Building Society goes hatty for Brain Tumour Research
The team at the Coventry Building Society’s Head Office at Binley Business Park donned their favourite hat in support of Brain Tumour Research’s annual Wear A Hat Day 2018 on Thursday 29th March, to help fund vital research into the disease.
The annual Wear A Hat Day event has raised over a million pounds since it was launched by Brain Tumour Research nine years ago. The money raised has gone on to fund important research that is taking place at the charity’s four dedicated Centres of Excellence, where scientists are focused on improving outcomes for patients and, ultimately, finding a cure.
Over 40 staff from across the organisation held a day of fundraising activities including a Best Hat Competition, a bake sale and a raffle, with prizes including massive Easter eggs, city breaks and novelty gnomes.
Harjort Kalirai, Digital Experience Specialist from Coventry Building Society commented: “It was wonderful to support such a worthy cause and raise awareness for brain tumour research which has historically received just 1% of the national spend on cancer research.”
The head office was decked out in Wear A Hat Day balloons and posters to help drive awareness of a disease which affects thousands of people each year - In the UK 16,000 people each year are diagnosed with a brain tumour.
Lewis Jones, Digital Experience Specialist from Coventry Building Society commented: “The whole team got involved in Wear A Hat Day, some creating their own Easter bonnets, others bringing in sombreros and even a Harry Potter style sorting hat! We really enjoyed fundraising for this hattastic event.”
Greg Judge, Public Affairs Officer for Brain Tumour Research who attended the event, said “It’s been great to see so many staff donning their hats and raising money for Wear a Hat Day 2018. We would like to thank everyone for their support. Every year thousands of people are given the news that they have a brain tumour and often the treatment options are limited. The money raised from these events will go towards pioneering research that is taking place at our dedicated Centres of Excellence around the country.”
Brain tumours kill more children and adults under the age of 40 than any other cancer, yet just 1% of the national spend on cancer research has been allocated to this devastating disease. Funds raised through Wear A Hat Day 2018 will develop the charity’s network of world-class brain tumour research centres in the UK.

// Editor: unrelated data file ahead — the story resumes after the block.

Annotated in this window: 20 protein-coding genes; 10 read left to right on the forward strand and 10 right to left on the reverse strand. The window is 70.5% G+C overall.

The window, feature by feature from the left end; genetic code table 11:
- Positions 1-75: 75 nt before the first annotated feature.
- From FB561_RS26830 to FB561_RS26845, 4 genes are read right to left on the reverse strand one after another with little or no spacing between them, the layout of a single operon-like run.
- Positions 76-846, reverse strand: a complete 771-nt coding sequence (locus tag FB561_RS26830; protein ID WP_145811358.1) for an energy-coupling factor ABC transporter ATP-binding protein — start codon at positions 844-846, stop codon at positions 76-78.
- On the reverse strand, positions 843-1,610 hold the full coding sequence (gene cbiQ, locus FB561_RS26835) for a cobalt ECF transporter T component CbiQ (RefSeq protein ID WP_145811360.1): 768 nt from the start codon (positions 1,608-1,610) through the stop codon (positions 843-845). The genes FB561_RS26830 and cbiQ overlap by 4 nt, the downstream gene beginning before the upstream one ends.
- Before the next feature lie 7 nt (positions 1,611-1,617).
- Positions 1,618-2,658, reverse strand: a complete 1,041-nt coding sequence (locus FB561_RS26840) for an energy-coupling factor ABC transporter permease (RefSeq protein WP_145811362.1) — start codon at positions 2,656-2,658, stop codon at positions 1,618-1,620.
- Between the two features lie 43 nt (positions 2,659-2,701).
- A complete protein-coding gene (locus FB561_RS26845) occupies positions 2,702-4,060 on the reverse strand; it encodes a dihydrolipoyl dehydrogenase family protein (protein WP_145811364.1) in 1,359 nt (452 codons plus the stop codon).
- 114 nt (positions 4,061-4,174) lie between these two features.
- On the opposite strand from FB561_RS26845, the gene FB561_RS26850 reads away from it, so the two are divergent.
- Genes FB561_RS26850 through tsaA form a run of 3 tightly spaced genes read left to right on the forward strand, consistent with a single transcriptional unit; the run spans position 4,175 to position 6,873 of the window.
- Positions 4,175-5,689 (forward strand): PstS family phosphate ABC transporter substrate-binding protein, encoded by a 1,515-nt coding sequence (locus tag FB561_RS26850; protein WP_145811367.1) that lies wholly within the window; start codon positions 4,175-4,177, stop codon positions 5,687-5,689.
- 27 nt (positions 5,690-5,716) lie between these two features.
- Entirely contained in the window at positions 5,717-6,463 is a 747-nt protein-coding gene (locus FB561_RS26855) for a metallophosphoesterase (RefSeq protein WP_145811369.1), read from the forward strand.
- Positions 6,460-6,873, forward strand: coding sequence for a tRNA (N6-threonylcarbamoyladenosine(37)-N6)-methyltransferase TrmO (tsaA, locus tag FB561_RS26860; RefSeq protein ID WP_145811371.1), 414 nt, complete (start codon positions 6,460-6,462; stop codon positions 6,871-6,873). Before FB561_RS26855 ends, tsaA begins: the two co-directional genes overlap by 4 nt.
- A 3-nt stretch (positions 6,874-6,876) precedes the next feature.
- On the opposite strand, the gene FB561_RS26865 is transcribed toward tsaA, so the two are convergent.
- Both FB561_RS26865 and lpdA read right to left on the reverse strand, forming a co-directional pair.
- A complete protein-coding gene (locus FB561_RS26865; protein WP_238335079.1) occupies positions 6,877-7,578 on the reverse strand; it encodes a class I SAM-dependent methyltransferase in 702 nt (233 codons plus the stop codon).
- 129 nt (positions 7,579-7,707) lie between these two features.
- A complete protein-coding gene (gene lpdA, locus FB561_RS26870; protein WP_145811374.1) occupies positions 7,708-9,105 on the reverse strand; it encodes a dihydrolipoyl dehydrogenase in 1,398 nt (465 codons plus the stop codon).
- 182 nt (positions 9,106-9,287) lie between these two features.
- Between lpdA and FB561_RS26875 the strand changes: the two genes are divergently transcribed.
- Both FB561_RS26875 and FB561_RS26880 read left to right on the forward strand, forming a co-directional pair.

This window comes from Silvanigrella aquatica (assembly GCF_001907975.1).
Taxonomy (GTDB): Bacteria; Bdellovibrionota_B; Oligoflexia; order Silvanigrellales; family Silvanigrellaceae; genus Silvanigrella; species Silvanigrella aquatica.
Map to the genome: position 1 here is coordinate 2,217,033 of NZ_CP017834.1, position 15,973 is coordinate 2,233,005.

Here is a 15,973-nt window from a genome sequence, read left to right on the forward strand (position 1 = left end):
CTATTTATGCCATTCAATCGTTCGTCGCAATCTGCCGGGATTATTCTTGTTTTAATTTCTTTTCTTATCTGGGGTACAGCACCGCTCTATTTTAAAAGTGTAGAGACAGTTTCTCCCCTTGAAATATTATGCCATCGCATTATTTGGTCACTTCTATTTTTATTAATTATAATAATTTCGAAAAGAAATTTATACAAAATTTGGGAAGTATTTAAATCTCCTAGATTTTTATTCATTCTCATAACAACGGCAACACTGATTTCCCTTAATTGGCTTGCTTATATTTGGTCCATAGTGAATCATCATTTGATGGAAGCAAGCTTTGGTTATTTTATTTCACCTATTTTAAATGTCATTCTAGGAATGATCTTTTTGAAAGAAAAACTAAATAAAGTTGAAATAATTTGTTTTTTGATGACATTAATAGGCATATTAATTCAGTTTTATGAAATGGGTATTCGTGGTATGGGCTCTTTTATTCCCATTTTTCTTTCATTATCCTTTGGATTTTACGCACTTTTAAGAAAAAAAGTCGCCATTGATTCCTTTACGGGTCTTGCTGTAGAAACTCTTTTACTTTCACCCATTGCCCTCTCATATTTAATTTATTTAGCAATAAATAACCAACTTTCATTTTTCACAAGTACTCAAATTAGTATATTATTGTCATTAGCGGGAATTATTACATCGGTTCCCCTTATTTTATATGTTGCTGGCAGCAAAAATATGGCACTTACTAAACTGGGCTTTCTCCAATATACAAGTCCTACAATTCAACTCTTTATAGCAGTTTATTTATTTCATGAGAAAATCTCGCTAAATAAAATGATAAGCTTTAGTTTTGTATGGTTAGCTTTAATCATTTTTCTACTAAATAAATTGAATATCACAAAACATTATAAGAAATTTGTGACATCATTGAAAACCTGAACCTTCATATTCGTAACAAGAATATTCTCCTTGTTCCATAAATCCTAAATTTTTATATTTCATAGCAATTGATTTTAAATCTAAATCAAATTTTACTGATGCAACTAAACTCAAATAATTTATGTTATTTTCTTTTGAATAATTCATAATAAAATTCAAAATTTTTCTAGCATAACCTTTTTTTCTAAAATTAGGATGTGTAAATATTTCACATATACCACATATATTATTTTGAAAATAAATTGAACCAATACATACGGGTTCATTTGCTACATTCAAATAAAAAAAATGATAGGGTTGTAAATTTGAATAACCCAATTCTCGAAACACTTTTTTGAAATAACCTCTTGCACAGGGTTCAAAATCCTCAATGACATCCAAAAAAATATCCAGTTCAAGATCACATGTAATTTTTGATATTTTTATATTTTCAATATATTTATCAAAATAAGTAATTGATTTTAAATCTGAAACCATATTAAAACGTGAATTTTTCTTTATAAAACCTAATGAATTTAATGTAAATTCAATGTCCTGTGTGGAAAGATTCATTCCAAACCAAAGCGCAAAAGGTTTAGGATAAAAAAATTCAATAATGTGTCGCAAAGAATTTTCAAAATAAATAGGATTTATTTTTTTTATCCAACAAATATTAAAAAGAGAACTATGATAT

To get involved, or donate, please visit: www.wearahatday.org or text HAT to 70660 to donate £5*
* Texts cost £5 plus network charge. Brain Tumour Research receives 100% of your donation. Obtain the bill payer’s permission. Call 01908 867200 with any queries.
For further information, please contact:
Lexie Jenkins at Brain Tumour Research on 01908 867222 or 07591 206545 or Lexie.Jenkins@braintumourresearch.org
Notes to Editors
Brain Tumour Research is the only national charity in the UK focused on funding sustainable research to find a cure for brain tumours. We have established a game-changing network of world-class Research Centres of Excellence in the UK. Embracing passionate member charities nationwide, over £6 million was raised towards research and support during 2017.
We are campaigning to see the national spend on research into brain tumours increased to £30 - £35 million a year, in line with breast cancer and leukaemia. The unprecedented success of our 2015 petition led to the 2016 Westminster Hall debate and Brain Tumour Research taking a leading role in the Government’s Task and Finish Working Group convened to tackle the historic underfunding for research with the report being published in 2018.
Key statistics on brain tumours:
- Brain tumours kill more children and adults under the age of 40 than any other cancer
- They kill more children than leukaemia
- They kill more men under 45 than prostate cancer
- They kill more women under 35 than breast cancer
- Just 1% of the national spend on cancer research has been allocated to this devastating disease
- In the UK 16,000 people each year are diagnosed with a brain tumour
- Less than 20% of those diagnosed with a brain tumour survive beyond five years compared with an average of 50% across all cancers
- Brain tumours are indiscriminate; they can affect anyone at any age
- Incidences of, and deaths from, brain tumours are increasing.
Please quote Brain Tumour Research as the source when using this information. Additional facts and statistics are available from our website including our latest Report on National Research Funding. We can also provide case-studies and research expertise for media.